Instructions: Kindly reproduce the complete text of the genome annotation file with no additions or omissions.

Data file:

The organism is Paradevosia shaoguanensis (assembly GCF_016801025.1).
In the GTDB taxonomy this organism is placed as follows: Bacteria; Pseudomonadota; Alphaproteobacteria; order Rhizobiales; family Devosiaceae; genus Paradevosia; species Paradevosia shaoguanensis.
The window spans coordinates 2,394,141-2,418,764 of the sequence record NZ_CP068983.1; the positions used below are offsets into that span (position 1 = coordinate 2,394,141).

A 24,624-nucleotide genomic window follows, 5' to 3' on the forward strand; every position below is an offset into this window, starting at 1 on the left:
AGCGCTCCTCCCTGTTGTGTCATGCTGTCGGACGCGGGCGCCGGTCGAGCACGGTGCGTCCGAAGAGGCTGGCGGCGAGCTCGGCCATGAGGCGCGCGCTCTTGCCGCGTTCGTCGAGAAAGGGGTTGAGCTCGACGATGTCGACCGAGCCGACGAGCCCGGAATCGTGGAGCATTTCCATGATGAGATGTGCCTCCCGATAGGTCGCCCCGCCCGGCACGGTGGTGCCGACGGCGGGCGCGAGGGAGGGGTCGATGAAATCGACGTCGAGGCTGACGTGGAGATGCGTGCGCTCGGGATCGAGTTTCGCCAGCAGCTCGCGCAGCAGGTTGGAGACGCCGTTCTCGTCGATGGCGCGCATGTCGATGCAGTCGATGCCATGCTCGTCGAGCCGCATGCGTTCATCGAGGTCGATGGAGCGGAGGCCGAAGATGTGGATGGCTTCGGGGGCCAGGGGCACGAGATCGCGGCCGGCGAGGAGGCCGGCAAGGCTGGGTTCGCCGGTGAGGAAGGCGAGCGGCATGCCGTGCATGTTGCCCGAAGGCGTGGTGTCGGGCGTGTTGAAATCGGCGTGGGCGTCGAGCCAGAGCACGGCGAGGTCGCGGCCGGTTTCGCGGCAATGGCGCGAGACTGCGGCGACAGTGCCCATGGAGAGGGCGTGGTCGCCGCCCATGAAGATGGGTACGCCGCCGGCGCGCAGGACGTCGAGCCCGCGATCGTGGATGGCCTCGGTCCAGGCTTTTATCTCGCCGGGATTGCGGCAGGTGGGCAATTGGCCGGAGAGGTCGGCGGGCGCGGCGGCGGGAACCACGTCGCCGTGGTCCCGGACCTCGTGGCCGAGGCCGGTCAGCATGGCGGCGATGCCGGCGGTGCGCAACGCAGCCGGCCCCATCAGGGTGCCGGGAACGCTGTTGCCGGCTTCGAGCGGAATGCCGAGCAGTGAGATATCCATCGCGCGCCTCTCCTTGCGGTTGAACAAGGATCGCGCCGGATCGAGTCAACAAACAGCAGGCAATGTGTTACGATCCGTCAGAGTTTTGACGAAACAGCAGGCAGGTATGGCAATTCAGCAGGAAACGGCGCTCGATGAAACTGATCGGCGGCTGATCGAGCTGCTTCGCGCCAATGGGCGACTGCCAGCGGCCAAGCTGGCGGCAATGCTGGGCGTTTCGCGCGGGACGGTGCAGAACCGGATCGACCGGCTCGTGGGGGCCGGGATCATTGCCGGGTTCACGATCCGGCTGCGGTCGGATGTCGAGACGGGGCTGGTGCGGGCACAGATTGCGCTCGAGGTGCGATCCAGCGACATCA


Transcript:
The organism is Paradevosia shaoguanensis (assembly GCF_016801025.1).
In the GTDB taxonomy this organism is placed as follows: Bacteria; Pseudomonadota; Alphaproteobacteria; order Rhizobiales; family Devosiaceae; genus Paradevosia; species Paradevosia shaoguanensis.
The window spans coordinates 2,394,141-2,418,764 of the sequence record NZ_CP068983.1; the positions used below are offsets into that span (position 1 = coordinate 2,394,141).

A 24,624-nucleotide genomic window follows, 5' to 3' on the forward strand; every position below is an offset into this window, starting at 1 on the left:
AGCGCTCCTCCCTGTTGTGTCATGCTGTCGGACGCGGGCGCCGGTCGAGCACGGTGCGTCCGAAGAGGCTGGCGGCGAGCTCGGCCATGAGGCGCGCGCTCTTGCCGCGTTCGTCGAGAAAGGGGTTGAGCTCGACGATGTCGACCGAGCCGACGAGCCCGGAATCGTGGAGCATTTCCATGATGAGATGTGCCTCCCGATAGGTCGCCCCGCCCGGCACGGTGGTGCCGACGGCGGGCGCGAGGGAGGGGTCGATGAAATCGACGTCGAGGCTGACGTGGAGATGCGTGCGCTCGGGATCGAGTTTCGCCAGCAGCTCGCGCAGCAGGTTGGAGACGCCGTTCTCGTCGATGGCGCGCATGTCGATGCAGTCGATGCCATGCTCGTCGAGCCGCATGCGTTCATCGAGGTCGATGGAGCGGAGGCCGAAGATGTGGATGGCTTCGGGGGCCAGGGGCACGAGATCGCGGCCGGCGAGGAGGCCGGCAAGGCTGGGTTCGCCGGTGAGGAAGGCGAGCGGCATGCCGTGCATGTTGCCCGAAGGCGTGGTGTCGGGCGTGTTGAAATCGGCGTGGGCGTCGAGCCAGAGCACGGCGAGGTCGCGGCCGGTTTCGCGGCAATGGCGCGAGACTGCGGCGACAGTGCCCATGGAGAGGGCGTGGTCGCCGCCCATGAAGATGGGTACGCCGCCGGCGCGCAGGACGTCGAGCCCGCGATCGTGGATGGCCTCGGTCCAGGCTTTTATCTCGCCGGGATTGCGGCAGGTGGGCAATTGGCCGGAGAGGTCGGCGGGCGCGGCGGCGGGAACCACGTCGCCGTGGTCCCGGACCTCGTGGCCGAGGCCGGTCAGCATGGCGGCGATGCCGGCGGTGCGCAACGCAGCCGGCCCCATCAGGGTGCCGGGAACGCTGTTGCCGGCTTCGAGCGGAATGCCGAGCAGTGAGATATCCATCGCGCGCCTCTCCTTGCGGTTGAACAAGGATCGCGCCGGATCGAGTCAACAAACAGCAGGCAATGTGTTACGATCCGTCAGAGTTTTGACGAAACAGCAGGCAGGTATGGCAATTCAGCAGGAAACGGCGCTCGATGAAACTGATCGGCGGCTGATCGAGCTGCTTCGCGCCAATGGGCGACTGCCAGCGGCCAAGCTGGCGGCAATGCTGGGCGTTTCGCGCGGGACGGTGCAGAACCGGATCGACCGGCTCGTGGGGGCCGGGATCATTGCCGGGTTCACGATCCGGCTGCGGTCGGATGTCGAGACGGGGCTGGTGCGGGCACAGATTGCGCTCGAGGTGCGATCCAGCGACATCA